Friday, November 29th, 2013
The Feast of Our Lady of Guadalupe commemorates what believers say was the day in 1531 that the Virgin Mary appeared to Juan Diego, an Indian peasant, near Mexico City. The vision is captured in an artist’s rendering of the Virgin Mary known as Guadalupe, and is one of the most important symbols of Catholicism in Mexico.
The feast is a holiday in Mexico, but not in New York, home to an estimated 500,000 people of Mexican heritage. Now the Tepeyac Association is hoping to convince the City Council to approve a recognized day off of work for Mexicans in New York City every Dec. 12. The organization, which provides services to Mexican immigrants, plans to hold a rally after this year’s holiday mass to bring attention to the cause.
The Tepeyac Association is named after the hill near Mexico City where Saint Juan Diego’s sighting believed to have taken place.
Friday, November 8th, 2013
Cars and buses lined bumper-to-bumper along 39th street Sunday evening, November 3, as 5,400 rabbis and their guests made their way to the annual International Chabad-Lubavitch Conference of Emissaries, held at the South Brooklyn Marine Terminal.
The event – billed as the city’s largest sit-down dinner in the city – celebrated the men of the Brooklyn-based Chabad movement who run Jewish outreach centers, known as Chabad Houses. There are Chabad Houses in 81 countries, making Chabad one of the largest Jewish organizations in the world.
Friday, May 17th, 2013
Ivan Szendrö, a self-styled, modern-day shaman, says he can reveal your “legend” for $75. Knowing your legend – and subsequently, your “hero” – heals you and helps you solve problems, he contends. Szendrö, who lives in Palisades, N.Y., wants to bring his message to a larger audience.
Szendrö’s spiritual awakening came in 1970 in his Hungarian hometown of Nagygec. He was a young atheist actor living in Budapest, and was visiting Nagygec when a flood destroyed the village. The villagers connected the flood with ancient mythology – and Szendrö saw himself as part of the legend.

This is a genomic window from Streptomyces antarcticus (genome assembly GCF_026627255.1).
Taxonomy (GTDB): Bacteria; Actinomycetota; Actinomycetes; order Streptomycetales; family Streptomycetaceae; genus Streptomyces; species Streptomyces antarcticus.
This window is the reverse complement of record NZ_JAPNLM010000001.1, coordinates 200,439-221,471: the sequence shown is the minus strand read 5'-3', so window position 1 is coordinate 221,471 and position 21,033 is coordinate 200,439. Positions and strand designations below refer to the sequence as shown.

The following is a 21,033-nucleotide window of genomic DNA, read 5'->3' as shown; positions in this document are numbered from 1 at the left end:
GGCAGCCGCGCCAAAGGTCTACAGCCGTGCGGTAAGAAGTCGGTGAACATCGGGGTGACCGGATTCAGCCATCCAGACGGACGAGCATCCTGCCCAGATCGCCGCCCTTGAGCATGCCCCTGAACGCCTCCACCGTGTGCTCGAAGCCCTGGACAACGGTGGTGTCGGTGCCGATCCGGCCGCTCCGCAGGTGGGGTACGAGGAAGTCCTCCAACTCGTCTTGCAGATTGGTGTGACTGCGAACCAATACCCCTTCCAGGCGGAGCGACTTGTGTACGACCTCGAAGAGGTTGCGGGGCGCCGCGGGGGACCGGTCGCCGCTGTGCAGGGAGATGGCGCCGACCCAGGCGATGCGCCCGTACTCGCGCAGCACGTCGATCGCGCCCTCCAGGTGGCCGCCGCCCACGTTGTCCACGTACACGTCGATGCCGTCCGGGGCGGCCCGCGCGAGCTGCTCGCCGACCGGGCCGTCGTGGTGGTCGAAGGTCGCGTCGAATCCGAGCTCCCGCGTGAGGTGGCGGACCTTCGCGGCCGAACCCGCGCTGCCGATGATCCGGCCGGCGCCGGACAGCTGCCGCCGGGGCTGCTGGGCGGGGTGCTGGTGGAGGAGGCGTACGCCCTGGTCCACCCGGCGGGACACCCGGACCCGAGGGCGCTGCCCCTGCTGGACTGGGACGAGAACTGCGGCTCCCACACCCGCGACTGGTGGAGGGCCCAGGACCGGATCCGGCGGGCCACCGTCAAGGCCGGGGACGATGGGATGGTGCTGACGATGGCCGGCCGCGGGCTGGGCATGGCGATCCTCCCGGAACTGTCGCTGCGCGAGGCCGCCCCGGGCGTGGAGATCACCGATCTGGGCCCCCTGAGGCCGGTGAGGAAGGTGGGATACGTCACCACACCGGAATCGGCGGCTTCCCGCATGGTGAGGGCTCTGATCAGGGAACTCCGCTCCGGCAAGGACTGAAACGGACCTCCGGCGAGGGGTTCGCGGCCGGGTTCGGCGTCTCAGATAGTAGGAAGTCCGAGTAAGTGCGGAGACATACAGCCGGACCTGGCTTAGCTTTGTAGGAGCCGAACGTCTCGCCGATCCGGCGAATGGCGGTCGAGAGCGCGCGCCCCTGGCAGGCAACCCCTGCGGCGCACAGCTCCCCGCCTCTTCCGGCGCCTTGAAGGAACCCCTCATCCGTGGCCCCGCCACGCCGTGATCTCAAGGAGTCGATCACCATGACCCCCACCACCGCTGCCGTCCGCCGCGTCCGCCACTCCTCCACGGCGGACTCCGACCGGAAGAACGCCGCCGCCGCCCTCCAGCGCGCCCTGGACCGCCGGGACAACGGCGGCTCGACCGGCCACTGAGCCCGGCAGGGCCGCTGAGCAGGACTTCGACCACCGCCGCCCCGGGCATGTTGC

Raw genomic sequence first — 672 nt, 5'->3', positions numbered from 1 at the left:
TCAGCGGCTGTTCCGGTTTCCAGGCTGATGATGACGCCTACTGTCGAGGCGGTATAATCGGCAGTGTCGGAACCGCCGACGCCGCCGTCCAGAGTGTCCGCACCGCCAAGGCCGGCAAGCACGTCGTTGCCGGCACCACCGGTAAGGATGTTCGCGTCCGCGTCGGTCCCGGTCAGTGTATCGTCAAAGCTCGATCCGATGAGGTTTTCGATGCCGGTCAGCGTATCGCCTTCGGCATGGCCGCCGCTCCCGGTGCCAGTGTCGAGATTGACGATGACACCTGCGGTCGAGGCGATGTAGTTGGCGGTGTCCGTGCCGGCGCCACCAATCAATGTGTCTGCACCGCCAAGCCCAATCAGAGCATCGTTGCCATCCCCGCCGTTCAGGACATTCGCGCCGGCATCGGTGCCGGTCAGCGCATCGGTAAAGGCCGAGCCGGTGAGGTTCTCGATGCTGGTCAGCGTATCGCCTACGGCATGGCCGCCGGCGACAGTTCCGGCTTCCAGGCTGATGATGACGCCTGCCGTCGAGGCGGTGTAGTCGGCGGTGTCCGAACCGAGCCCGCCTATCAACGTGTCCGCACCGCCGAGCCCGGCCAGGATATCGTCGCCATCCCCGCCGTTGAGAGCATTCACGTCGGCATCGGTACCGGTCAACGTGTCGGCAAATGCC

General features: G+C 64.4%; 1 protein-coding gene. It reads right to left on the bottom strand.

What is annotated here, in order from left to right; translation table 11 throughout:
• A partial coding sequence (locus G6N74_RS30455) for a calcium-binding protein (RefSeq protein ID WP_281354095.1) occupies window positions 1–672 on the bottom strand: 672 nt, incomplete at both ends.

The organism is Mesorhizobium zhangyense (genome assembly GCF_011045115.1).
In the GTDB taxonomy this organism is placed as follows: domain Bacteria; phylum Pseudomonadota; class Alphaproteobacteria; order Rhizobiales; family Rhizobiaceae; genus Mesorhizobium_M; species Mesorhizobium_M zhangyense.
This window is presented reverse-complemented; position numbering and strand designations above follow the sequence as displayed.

He started touring from town to town on his bike, spreading the story. Years later, he ended up married with two daughters in Palisades. There, Szendrö changed his approach and began offering personalized sessions. He says he wants to help people – and not be seen as a “freak.”
Besides his spiritual activities, he takes care of a senior citizen and a disabled person, and works part time as a hotel waiter. He has a dream: to rebuild a bridge in Nagygec that plays a major role in his personal legend. All the money Szendrö makes as a shaman is dedicated to this goal. So far, he’s saved $10,000.
Thursday, March 14th, 2013
Parishioners at the Church of St. Joseph will have extra reason to celebrate when they gather to mark the Feast of St. Joseph.
In one of his last acts as pope, Benedict XVI designated the Pacific Street church as co-cathedral of the Brooklyn Diocese – sharing responsibilities with the smaller St. James Cathedral Basilica in Downtown Brooklyn. The churches will house the chair of the bishop, and split duties hosting major diocesan events.
“The church is not a building, it is the people,” said Msgr. Kieran Harrington, the pastor of St. Joseph’s, as he informed the congregation of the church’s new status. “It is a great honor for you and me and this area.”